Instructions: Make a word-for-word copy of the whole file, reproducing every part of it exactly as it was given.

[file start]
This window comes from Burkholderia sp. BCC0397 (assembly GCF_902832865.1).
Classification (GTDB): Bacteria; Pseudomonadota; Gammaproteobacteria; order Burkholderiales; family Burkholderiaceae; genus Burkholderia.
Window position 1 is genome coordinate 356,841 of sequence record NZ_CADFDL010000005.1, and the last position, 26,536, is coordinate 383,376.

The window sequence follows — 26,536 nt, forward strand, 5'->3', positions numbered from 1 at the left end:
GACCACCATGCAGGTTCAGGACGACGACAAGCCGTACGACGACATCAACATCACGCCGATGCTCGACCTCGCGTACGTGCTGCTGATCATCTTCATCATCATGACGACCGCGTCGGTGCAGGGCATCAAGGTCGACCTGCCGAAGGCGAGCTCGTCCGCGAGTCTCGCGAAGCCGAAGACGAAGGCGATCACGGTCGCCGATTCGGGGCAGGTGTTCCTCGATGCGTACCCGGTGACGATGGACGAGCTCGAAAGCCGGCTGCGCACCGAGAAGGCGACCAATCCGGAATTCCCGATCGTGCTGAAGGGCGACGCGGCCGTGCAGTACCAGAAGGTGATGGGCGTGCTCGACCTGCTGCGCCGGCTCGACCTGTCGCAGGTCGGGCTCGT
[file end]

This window comes from Burkholderia sp. BCC0397 (assembly GCF_902832865.1).
Classification (GTDB): Bacteria; Pseudomonadota; Gammaproteobacteria; order Burkholderiales; family Burkholderiaceae; genus Burkholderia.
Window position 1 is genome coordinate 356,841 of sequence record NZ_CADFDL010000005.1, and the last position, 26,536, is coordinate 383,376.

The window sequence follows — 26,536 nt, forward strand, 5'->3', positions numbered from 1 at the left end:
GACCACCATGCAGGTTCAGGACGACGACAAGCCGTACGACGACATCAACATCACGCCGATGCTCGACCTCGCGTACGTGCTGCTGATCATCTTCATCATCATGACGACCGCGTCGGTGCAGGGCATCAAGGTCGACCTGCCGAAGGCGAGCTCGTCCGCGAGTCTCGCGAAGCCGAAGACGAAGGCGATCACGGTCGCCGATTCGGGGCAGGTGTTCCTCGATGCGTACCCGGTGACGATGGACGAGCTCGAAAGCCGGCTGCGCACCGAGAAGGCGACCAATCCGGAATTCCCGATCGTGCTGAAGGGCGACGCGGCCGTGCAGTACCAGAAGGTGATGGGCGTGCTCGACCTGCTGCGCCGGCTCGACCTGTCGCAGGTCGGGCTCGT